Africa: AFD, DTB to support renewable energies.

Small and medium enterprises (SMEs) that are interested in investing in renewable energy technologies will now receive soft loans from the French Development Agency through Diamond Trust bank (DTB).

Agence Francaise de Development (AFD) and DTB have signed a credit agreement worth Shs 33bn to finance green energy projects in the country. Yves Boudot, the regional director for AFD in East Africa, said the soft loans are accessible to businesses interested in investing in technologies such as small hydroelectric power generation, geothermal, biogas, and solar.

“This technical and financial offer is particularly important to bringing additional solutions to achieve the diversification of energy resources in East Africa and help the region to move towards sustainable energy solutions that are technically, economically and financially viable,” Boudot said.

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Varghese Thambi, the managing director of DTB, said the partnership will boost energy efficiency.

“Even for housing projects or universities or any of the corporate companies that want to reduce their power bills by using photovoltaic solar panels will benefit from the credit line,” Thambi said.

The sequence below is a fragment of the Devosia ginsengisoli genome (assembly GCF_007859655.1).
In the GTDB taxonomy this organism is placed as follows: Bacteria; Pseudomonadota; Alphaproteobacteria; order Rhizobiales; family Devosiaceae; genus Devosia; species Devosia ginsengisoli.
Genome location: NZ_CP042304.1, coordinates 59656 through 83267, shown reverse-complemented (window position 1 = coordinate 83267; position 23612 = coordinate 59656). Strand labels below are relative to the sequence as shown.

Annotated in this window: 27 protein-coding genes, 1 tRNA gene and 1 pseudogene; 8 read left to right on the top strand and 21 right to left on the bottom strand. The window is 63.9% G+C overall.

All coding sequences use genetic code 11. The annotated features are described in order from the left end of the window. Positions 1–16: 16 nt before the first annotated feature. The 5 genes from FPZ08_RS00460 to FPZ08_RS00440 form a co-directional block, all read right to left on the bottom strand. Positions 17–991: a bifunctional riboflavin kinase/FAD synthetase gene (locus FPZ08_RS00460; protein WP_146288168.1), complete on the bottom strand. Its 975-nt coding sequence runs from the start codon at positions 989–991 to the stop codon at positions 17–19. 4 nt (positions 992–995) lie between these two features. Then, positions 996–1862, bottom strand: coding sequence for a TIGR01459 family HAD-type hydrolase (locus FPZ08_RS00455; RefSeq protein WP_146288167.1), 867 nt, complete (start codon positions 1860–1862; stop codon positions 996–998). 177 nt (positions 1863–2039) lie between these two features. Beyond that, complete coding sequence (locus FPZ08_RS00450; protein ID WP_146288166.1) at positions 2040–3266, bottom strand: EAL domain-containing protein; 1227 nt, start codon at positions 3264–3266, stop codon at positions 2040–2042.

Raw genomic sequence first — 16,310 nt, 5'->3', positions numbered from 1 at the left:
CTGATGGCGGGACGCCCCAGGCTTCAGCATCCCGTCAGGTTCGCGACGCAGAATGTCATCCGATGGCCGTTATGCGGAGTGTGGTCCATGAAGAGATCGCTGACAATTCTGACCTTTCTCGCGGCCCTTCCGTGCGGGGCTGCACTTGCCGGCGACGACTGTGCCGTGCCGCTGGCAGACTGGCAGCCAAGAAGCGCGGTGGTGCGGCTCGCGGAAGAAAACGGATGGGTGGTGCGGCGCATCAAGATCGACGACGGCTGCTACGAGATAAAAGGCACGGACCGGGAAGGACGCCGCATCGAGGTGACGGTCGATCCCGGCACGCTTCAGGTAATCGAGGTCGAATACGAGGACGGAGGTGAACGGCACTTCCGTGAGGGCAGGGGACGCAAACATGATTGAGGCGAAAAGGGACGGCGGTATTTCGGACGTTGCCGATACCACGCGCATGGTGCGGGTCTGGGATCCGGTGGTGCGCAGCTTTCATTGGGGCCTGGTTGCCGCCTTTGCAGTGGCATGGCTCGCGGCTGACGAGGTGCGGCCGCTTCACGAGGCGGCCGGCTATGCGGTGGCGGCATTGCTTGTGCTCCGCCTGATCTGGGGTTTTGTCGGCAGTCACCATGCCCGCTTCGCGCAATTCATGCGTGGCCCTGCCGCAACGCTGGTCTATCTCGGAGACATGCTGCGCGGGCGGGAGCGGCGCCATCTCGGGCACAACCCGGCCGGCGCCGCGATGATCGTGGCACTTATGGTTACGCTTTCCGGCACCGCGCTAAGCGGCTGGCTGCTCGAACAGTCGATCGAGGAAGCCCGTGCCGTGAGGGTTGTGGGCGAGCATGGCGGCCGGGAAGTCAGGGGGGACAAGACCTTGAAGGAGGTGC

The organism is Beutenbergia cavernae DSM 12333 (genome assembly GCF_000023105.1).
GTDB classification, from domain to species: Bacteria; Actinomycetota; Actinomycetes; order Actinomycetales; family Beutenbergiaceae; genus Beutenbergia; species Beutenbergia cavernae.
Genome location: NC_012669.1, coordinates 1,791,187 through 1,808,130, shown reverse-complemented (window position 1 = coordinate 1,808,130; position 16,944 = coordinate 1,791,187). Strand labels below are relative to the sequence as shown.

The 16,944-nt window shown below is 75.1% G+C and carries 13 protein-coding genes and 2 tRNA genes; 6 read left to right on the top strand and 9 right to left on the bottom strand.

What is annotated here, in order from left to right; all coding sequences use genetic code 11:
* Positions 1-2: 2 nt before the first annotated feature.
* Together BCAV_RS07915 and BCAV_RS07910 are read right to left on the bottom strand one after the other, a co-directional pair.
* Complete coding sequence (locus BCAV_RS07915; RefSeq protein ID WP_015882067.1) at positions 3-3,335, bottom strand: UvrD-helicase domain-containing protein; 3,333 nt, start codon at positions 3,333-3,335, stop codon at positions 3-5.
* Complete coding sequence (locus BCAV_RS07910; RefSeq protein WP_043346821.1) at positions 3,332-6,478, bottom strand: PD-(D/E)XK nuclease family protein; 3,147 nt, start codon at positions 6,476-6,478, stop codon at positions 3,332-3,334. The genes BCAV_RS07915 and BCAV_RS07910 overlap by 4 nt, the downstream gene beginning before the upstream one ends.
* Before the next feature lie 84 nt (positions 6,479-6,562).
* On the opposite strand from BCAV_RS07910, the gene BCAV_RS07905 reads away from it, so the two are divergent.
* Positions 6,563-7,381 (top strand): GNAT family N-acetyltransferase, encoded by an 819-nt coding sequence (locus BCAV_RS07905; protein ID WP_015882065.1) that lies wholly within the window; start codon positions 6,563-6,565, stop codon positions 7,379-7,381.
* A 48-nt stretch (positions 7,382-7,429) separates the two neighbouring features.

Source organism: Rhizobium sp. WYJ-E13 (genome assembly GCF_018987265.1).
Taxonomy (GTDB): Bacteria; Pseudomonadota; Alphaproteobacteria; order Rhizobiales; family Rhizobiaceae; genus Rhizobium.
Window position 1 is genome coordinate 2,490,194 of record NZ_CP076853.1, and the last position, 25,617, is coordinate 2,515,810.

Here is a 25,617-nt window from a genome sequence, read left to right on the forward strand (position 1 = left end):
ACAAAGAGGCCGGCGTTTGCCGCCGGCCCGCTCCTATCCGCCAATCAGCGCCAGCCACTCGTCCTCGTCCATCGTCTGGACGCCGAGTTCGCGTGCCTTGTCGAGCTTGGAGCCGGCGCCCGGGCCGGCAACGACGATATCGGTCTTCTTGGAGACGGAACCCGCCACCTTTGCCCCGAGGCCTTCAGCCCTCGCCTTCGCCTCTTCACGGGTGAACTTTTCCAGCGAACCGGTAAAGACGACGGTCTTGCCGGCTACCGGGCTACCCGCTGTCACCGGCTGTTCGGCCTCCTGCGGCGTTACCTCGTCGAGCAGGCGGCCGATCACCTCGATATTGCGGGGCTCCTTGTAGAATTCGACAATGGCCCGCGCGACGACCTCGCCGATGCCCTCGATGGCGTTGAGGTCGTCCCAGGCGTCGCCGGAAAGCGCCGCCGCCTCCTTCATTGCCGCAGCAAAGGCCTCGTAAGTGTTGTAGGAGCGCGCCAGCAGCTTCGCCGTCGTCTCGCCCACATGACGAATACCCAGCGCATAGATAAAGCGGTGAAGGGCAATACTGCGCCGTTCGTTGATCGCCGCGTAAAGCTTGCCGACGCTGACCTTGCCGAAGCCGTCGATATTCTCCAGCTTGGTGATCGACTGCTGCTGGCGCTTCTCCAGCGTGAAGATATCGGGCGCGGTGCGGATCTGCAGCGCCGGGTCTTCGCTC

The Green Energy line of credit is one of the components of the large regional program called SUNREF – Sustainable Use of Natural Resources and Energy Finance.

Sophie Makame, the French ambassador to Uganda, encouraged other banks to take up the credit.

“Through this credit line, AFD has decided to provide some long-term, soft and locally-available financial resources. The needs being so huge in Uganda, more banks are welcome to join the program in the coming months,” she said.

Makame added: “This program will work as leverage; local banks will acquire capacity to be more engaged in this sector in the near future. A significant pipe of potential projects has already been identified and DTB is the first bank to engage in SUNREF in Uganda.”

According to David Sacotte, the team leader, SUNREF, the credit line also comes with a technical assistance program, funded by the Africa Infrastructure Trust Fund of the European Union.

The technical assistance will include project design, capacity building, project feasibility study and raising public awareness. Sacotte said this fund is for the private sector with a bias towards SMEs since it is the SMEs that have a challenge in energy-saving.

“The SMEs to get this will be DTB customers. The loans ranges will be between $50,000 and $1 million and the maximum payback duration will be 12 years. However, that will vary from project to project,” he said.

Thambi said that interest rates will vary from project to project and the interest rate will be between 2.5 and three per cent for dollar-denominated and about six per cent for the shilling-denominated loan.

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